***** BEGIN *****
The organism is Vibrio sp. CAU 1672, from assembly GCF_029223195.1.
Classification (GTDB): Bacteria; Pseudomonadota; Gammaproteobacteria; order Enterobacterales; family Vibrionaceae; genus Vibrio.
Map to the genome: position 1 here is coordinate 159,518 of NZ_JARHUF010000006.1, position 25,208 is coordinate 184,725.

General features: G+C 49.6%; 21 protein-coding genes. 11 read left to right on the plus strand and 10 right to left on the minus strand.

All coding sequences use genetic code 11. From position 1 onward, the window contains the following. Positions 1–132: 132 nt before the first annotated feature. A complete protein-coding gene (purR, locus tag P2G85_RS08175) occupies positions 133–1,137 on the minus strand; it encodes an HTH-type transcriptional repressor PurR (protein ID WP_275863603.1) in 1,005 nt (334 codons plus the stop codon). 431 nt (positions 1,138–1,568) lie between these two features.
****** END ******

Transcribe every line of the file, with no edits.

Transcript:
The organism is Vibrio sp. CAU 1672, from assembly GCF_029223195.1.
Classification (GTDB): Bacteria; Pseudomonadota; Gammaproteobacteria; order Enterobacterales; family Vibrionaceae; genus Vibrio.
Map to the genome: position 1 here is coordinate 159,518 of NZ_JARHUF010000006.1, position 25,208 is coordinate 184,725.

General features: G+C 49.6%; 21 protein-coding genes. 11 read left to right on the plus strand and 10 right to left on the minus strand.

All coding sequences use genetic code 11. From position 1 onward, the window contains the following. Positions 1–132: 132 nt before the first annotated feature. A complete protein-coding gene (purR, locus tag P2G85_RS08175) occupies positions 133–1,137 on the minus strand; it encodes an HTH-type transcriptional repressor PurR (protein ID WP_275863603.1) in 1,005 nt (334 codons plus the stop codon). 431 nt (positions 1,138–1,568) lie between these two features.